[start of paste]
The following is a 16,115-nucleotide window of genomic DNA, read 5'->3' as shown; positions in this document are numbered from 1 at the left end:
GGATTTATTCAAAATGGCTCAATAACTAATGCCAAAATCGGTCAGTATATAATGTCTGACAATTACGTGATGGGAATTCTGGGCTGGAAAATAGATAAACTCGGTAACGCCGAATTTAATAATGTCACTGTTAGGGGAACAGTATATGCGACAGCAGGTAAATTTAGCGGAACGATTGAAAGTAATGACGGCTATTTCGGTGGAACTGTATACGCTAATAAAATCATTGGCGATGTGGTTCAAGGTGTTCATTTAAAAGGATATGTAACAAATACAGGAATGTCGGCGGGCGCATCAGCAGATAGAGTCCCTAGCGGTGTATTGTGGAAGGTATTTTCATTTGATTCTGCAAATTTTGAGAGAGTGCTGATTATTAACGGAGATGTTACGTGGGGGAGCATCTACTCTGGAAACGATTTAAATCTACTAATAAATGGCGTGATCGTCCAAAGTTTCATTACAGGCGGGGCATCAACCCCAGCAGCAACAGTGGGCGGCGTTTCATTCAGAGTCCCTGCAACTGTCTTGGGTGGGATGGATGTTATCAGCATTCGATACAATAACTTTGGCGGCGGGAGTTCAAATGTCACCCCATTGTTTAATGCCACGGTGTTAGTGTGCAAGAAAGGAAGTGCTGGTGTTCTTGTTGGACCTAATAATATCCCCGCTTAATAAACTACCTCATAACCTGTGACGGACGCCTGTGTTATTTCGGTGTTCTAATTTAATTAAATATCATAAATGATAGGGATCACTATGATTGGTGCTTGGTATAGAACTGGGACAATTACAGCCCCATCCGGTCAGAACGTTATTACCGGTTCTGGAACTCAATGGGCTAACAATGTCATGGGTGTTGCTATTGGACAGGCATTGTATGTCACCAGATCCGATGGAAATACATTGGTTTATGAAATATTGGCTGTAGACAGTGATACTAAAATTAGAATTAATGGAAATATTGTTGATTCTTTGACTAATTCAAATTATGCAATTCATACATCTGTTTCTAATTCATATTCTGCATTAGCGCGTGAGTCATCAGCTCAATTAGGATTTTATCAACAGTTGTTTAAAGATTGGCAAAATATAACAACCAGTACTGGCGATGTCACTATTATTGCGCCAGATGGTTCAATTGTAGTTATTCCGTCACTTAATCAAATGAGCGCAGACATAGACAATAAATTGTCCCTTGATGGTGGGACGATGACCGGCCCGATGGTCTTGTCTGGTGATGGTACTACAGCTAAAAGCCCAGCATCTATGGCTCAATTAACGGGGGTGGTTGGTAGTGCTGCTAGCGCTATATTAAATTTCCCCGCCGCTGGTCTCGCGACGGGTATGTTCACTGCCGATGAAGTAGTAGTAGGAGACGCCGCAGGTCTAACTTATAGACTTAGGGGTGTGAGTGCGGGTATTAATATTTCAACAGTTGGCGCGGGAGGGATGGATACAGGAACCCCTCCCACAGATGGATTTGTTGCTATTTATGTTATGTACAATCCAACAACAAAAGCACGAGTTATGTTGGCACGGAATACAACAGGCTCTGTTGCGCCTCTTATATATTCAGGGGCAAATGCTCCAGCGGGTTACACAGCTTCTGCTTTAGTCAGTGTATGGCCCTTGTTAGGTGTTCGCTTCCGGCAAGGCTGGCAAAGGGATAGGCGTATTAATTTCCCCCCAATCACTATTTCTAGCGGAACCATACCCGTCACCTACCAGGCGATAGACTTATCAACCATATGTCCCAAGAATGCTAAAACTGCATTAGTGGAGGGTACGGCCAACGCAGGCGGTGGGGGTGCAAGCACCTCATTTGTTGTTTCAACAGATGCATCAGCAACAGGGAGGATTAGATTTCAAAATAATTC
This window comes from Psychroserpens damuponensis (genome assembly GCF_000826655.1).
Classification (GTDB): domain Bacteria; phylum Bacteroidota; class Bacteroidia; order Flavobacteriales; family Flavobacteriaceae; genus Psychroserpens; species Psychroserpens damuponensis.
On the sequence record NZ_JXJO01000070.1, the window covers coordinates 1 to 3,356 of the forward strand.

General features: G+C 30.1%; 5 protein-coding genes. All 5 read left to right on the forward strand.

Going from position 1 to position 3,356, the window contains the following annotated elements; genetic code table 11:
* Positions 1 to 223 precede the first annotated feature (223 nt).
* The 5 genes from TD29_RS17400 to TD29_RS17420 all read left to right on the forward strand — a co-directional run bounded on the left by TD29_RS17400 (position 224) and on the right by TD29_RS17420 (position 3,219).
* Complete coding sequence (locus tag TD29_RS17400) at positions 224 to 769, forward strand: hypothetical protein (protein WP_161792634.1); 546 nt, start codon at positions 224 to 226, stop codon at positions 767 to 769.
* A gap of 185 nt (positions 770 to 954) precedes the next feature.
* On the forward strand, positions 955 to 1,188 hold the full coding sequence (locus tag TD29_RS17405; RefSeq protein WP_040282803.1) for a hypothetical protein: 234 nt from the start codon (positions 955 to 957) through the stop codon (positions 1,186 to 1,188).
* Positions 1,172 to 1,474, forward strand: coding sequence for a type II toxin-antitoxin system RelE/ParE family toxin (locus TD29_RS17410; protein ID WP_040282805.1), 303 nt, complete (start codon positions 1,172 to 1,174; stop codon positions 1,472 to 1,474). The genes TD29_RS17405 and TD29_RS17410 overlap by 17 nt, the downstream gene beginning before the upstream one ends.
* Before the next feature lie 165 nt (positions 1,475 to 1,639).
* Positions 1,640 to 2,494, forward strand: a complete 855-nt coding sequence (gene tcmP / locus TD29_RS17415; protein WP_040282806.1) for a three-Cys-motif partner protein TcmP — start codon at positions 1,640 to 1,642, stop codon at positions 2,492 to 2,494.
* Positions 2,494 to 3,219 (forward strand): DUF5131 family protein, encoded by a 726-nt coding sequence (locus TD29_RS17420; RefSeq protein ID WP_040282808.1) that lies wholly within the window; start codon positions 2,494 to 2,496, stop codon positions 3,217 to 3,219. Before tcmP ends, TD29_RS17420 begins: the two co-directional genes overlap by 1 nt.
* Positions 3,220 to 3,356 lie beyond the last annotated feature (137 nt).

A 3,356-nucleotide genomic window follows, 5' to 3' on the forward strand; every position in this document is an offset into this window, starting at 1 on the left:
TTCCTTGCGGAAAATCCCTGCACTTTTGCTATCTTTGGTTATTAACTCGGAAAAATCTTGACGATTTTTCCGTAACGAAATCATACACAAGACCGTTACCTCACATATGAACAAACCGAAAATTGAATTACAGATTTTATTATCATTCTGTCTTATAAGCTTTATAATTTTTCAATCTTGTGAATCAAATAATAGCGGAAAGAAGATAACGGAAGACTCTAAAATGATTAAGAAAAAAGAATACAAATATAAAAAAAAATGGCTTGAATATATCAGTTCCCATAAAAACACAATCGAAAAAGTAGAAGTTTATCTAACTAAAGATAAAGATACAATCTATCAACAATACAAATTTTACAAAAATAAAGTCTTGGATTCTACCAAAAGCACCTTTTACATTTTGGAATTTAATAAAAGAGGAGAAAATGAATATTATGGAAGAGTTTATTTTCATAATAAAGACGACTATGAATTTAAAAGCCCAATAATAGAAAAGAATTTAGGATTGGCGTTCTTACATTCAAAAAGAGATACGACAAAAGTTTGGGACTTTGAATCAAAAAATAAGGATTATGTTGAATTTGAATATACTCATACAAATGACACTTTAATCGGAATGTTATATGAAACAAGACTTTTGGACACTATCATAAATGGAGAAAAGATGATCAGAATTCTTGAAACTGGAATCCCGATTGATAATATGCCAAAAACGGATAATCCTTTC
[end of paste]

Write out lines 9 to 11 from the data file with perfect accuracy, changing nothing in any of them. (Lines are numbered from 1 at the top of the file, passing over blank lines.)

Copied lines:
* The 5 genes from TD29_RS17400 to TD29_RS17420 all read left to right on the forward strand — a co-directional run bounded on the left by TD29_RS17400 (position 224) and on the right by TD29_RS17420 (position 3,219).
* Complete coding sequence (locus tag TD29_RS17400) at positions 224 to 769, forward strand: hypothetical protein (protein WP_161792634.1); 546 nt, start codon at positions 224 to 226, stop codon at positions 767 to 769.
* A gap of 185 nt (positions 770 to 954) precedes the next feature.